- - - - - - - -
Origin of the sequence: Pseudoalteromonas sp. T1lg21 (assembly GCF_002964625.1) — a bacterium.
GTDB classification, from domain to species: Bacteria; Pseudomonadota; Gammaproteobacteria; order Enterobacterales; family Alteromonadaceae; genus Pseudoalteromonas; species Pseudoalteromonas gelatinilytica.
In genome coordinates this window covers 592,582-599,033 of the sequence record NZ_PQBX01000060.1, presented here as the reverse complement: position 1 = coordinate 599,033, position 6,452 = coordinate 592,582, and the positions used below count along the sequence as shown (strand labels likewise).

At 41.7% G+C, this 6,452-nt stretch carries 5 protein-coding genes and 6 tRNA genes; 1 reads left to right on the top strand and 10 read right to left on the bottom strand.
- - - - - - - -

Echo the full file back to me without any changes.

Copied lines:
Origin of the sequence: Pseudoalteromonas sp. T1lg21 (assembly GCF_002964625.1) — a bacterium.
GTDB classification, from domain to species: Bacteria; Pseudomonadota; Gammaproteobacteria; order Enterobacterales; family Alteromonadaceae; genus Pseudoalteromonas; species Pseudoalteromonas gelatinilytica.
In genome coordinates this window covers 592,582-599,033 of the sequence record NZ_PQBX01000060.1, presented here as the reverse complement: position 1 = coordinate 599,033, position 6,452 = coordinate 592,582, and the positions used below count along the sequence as shown (strand labels likewise).

At 41.7% G+C, this 6,452-nt stretch carries 5 protein-coding genes and 6 tRNA genes; 1 reads left to right on the top strand and 10 read right to left on the bottom strand.